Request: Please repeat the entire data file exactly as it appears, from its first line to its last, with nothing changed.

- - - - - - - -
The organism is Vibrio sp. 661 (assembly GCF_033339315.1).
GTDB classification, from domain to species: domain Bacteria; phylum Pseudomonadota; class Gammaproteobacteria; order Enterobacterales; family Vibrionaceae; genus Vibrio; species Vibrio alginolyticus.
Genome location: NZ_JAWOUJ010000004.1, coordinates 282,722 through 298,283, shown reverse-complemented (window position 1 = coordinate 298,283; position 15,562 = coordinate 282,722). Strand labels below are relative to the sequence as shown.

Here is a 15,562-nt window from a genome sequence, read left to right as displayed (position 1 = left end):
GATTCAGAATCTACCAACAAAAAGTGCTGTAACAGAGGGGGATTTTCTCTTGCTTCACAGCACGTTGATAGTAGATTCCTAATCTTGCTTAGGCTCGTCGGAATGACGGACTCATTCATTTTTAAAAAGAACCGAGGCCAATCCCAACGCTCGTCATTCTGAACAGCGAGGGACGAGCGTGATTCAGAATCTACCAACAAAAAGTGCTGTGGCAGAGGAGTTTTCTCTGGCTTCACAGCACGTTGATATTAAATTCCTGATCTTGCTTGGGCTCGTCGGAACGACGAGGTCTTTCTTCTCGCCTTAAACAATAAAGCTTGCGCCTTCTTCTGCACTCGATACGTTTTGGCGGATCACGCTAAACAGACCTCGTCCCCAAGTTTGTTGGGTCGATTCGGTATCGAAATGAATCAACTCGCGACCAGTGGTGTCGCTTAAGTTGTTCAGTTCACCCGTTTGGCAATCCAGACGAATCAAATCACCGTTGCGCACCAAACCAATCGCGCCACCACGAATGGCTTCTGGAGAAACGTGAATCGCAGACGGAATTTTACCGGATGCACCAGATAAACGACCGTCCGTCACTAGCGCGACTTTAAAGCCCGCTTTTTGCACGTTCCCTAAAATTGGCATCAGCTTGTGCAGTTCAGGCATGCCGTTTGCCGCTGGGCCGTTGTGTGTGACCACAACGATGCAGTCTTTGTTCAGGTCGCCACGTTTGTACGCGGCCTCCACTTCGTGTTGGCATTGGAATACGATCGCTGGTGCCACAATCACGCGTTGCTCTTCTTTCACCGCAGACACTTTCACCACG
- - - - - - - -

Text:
The organism is Vibrio sp. 661 (assembly GCF_033339315.1).
GTDB classification, from domain to species: domain Bacteria; phylum Pseudomonadota; class Gammaproteobacteria; order Enterobacterales; family Vibrionaceae; genus Vibrio; species Vibrio alginolyticus.
Genome location: NZ_JAWOUJ010000004.1, coordinates 282,722 through 298,283, shown reverse-complemented (window position 1 = coordinate 298,283; position 15,562 = coordinate 282,722). Strand labels below are relative to the sequence as shown.

Here is a 15,562-nt window from a genome sequence, read left to right as displayed (position 1 = left end):
GATTCAGAATCTACCAACAAAAAGTGCTGTAACAGAGGGGGATTTTCTCTTGCTTCACAGCACGTTGATAGTAGATTCCTAATCTTGCTTAGGCTCGTCGGAATGACGGACTCATTCATTTTTAAAAAGAACCGAGGCCAATCCCAACGCTCGTCATTCTGAACAGCGAGGGACGAGCGTGATTCAGAATCTACCAACAAAAAGTGCTGTGGCAGAGGAGTTTTCTCTGGCTTCACAGCACGTTGATATTAAATTCCTGATCTTGCTTGGGCTCGTCGGAACGACGAGGTCTTTCTTCTCGCCTTAAACAATAAAGCTTGCGCCTTCTTCTGCACTCGATACGTTTTGGCGGATCACGCTAAACAGACCTCGTCCCCAAGTTTGTTGGGTCGATTCGGTATCGAAATGAATCAACTCGCGACCAGTGGTGTCGCTTAAGTTGTTCAGTTCACCCGTTTGGCAATCCAGACGAATCAAATCACCGTTGCGCACCAAACCAATCGCGCCACCACGAATGGCTTCTGGAGAAACGTGAATCGCAGACGGAATTTTACCGGATGCACCAGATAAACGACCGTCCGTCACTAGCGCGACTTTAAAGCCCGCTTTTTGCACGTTCCCTAAAATTGGCATCAGCTTGTGCAGTTCAGGCATGCCGTTTGCCGCTGGGCCGTTGTGTGTGACCACAACGATGCAGTCTTTGTTCAGGTCGCCACGTTTGTACGCGGCCTCCACTTCGTGTTGGCATTGGAATACGATCGCTGGTGCCACAATCACGCGTTGCTCTTCTTTCACCGCAGACACTTTCACCACG